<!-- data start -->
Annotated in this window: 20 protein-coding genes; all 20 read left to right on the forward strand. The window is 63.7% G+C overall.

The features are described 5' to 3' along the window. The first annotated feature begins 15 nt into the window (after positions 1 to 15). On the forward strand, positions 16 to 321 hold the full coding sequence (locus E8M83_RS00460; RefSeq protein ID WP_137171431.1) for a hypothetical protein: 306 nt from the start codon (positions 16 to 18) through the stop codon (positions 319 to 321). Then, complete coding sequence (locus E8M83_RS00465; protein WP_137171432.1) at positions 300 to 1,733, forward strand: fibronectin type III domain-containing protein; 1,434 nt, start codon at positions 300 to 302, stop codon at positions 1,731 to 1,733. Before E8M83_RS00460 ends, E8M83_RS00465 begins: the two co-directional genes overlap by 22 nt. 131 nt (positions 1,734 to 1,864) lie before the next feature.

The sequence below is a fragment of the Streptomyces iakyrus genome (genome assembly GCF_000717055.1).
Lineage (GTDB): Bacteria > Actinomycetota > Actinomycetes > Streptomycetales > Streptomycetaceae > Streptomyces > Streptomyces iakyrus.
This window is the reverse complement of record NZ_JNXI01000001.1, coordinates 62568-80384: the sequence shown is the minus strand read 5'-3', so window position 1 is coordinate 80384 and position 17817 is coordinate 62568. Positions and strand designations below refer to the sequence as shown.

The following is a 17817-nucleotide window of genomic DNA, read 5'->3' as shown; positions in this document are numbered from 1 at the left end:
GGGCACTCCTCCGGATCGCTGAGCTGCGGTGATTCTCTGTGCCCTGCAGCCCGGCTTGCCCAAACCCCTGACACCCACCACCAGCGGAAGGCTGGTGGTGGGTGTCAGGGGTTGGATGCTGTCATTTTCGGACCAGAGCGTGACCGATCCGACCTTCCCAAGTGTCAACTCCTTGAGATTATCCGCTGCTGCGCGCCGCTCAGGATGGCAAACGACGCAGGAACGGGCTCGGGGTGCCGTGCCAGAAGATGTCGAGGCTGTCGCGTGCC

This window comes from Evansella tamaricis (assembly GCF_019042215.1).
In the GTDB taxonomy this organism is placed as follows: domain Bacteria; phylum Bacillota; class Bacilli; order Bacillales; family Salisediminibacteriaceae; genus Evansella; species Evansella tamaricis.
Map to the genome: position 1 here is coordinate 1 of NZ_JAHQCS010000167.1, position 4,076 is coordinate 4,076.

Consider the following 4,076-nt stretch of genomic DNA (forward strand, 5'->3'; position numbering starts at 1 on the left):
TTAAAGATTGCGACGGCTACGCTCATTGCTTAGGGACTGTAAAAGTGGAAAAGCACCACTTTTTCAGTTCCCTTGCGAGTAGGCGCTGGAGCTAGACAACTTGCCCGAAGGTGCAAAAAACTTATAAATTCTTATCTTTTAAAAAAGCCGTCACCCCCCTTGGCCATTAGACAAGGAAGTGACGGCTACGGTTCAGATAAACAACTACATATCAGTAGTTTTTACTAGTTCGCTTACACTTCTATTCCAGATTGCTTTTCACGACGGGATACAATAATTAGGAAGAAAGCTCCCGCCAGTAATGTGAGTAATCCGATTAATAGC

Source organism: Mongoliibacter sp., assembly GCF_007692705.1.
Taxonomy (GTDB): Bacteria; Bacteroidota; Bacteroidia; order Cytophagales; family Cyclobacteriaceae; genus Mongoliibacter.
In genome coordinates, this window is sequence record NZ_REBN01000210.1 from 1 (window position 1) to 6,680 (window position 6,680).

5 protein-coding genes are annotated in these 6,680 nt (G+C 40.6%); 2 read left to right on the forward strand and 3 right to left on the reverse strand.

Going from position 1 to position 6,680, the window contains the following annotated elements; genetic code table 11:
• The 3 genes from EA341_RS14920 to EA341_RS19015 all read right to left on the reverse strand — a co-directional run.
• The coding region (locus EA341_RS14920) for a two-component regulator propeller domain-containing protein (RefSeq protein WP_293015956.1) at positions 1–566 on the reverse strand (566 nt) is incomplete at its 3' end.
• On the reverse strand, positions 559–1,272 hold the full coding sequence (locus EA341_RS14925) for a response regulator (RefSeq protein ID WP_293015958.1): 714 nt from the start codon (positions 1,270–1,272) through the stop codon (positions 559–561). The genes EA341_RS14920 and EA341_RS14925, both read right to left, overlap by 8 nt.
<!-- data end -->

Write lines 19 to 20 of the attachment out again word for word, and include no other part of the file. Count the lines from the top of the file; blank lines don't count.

• The coding region (locus EA341_RS14920) for a two-component regulator propeller domain-containing protein (RefSeq protein WP_293015956.1) at positions 1–566 on the reverse strand (566 nt) is incomplete at its 3' end.
• On the reverse strand, positions 559–1,272 hold the full coding sequence (locus EA341_RS14925) for a response regulator (RefSeq protein ID WP_293015958.1): 714 nt from the start codon (positions 1,270–1,272) through the stop codon (positions 559–561). The genes EA341_RS14920 and EA341_RS14925, both read right to left, overlap by 8 nt.